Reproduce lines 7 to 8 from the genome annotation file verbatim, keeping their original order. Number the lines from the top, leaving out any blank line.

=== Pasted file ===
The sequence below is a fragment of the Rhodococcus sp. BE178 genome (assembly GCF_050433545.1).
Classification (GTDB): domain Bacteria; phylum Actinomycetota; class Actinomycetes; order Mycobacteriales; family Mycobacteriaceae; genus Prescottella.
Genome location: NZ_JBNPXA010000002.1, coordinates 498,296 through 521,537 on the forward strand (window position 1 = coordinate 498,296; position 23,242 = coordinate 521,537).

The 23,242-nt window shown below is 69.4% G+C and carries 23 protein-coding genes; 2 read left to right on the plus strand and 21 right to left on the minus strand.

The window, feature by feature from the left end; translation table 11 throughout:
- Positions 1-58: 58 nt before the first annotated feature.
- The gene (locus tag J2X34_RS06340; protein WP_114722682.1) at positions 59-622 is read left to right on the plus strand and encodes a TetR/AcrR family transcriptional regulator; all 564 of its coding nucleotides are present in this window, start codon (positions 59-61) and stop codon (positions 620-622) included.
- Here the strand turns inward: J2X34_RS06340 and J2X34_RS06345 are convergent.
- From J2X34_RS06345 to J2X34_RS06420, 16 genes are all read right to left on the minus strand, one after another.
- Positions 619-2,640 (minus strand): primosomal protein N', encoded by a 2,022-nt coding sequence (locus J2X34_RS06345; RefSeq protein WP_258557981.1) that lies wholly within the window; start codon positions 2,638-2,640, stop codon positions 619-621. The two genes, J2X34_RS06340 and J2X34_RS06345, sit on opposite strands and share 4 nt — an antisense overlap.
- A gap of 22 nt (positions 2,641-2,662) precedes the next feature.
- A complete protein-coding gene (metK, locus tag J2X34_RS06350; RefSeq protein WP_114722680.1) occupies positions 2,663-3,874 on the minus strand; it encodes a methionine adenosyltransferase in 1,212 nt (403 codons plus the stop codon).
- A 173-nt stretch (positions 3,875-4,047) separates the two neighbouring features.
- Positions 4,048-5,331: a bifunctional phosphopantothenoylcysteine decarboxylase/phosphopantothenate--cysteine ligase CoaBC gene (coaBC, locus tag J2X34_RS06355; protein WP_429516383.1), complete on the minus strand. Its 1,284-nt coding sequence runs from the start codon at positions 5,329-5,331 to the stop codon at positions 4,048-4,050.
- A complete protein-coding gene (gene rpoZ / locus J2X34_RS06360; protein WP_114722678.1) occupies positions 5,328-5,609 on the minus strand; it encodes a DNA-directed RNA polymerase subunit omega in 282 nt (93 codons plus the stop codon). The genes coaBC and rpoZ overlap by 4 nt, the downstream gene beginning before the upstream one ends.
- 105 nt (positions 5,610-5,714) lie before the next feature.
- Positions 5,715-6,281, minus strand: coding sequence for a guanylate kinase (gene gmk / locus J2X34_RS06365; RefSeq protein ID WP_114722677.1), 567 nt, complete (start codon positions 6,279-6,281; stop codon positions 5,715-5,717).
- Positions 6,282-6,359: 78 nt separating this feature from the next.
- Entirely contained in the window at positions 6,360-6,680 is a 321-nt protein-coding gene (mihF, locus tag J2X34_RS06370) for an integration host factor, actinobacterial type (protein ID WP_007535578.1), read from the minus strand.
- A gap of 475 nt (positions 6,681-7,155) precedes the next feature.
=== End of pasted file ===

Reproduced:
- The gene (locus tag J2X34_RS06340; protein WP_114722682.1) at positions 59-622 is read left to right on the plus strand and encodes a TetR/AcrR family transcriptional regulator; all 564 of its coding nucleotides are present in this window, start codon (positions 59-61) and stop codon (positions 620-622) included.
- Here the strand turns inward: J2X34_RS06340 and J2X34_RS06345 are convergent.